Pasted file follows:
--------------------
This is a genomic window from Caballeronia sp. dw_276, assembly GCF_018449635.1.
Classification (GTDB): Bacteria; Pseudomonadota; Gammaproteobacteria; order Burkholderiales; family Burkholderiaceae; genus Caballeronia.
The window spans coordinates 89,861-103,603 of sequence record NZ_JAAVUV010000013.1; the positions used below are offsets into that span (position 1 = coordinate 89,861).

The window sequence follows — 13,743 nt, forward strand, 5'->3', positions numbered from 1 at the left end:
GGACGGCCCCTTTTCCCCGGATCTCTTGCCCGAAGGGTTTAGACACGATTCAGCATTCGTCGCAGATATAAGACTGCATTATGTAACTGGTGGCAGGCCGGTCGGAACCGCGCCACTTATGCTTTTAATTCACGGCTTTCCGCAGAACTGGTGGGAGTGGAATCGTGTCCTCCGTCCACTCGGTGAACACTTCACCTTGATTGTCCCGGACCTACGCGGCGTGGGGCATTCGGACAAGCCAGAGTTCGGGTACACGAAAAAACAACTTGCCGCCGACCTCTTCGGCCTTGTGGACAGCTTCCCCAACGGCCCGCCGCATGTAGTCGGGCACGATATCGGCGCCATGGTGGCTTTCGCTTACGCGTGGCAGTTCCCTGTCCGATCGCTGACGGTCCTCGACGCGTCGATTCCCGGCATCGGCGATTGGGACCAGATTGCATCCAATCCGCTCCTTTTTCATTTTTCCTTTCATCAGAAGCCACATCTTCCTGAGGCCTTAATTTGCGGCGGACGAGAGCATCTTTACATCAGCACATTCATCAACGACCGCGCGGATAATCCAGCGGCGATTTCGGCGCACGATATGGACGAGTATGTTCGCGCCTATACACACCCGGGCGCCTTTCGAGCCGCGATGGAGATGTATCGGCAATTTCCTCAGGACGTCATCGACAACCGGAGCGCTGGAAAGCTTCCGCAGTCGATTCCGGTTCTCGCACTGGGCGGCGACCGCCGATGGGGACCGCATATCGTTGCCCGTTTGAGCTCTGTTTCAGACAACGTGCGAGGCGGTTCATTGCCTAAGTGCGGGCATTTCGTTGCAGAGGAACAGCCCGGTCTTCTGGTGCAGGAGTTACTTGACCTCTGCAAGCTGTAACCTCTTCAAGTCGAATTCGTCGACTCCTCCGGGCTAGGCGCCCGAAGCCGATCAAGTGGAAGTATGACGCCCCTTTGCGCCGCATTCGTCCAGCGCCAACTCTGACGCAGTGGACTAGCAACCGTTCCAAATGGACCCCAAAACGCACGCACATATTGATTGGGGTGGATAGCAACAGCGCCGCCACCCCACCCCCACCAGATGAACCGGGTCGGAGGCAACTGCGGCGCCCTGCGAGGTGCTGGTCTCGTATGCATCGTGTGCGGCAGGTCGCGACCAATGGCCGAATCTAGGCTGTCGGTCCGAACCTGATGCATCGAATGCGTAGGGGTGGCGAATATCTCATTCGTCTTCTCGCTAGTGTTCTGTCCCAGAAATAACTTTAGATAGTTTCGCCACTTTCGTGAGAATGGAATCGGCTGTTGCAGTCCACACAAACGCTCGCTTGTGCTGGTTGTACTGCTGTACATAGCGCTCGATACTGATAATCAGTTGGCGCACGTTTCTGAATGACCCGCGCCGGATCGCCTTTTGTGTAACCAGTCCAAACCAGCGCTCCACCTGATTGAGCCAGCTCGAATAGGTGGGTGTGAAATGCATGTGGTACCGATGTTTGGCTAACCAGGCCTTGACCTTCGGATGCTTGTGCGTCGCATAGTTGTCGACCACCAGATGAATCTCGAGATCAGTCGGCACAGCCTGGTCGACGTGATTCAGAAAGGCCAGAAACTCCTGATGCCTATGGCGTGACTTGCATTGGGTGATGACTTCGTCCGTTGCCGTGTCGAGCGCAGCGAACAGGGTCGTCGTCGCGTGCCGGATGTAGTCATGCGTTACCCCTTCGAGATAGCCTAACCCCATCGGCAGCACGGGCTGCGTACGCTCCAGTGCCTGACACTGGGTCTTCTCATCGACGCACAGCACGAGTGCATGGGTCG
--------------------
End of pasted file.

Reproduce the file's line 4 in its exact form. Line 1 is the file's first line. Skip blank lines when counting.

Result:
The window sequence follows — 13,743 nt, forward strand, 5'->3', positions numbered from 1 at the left end: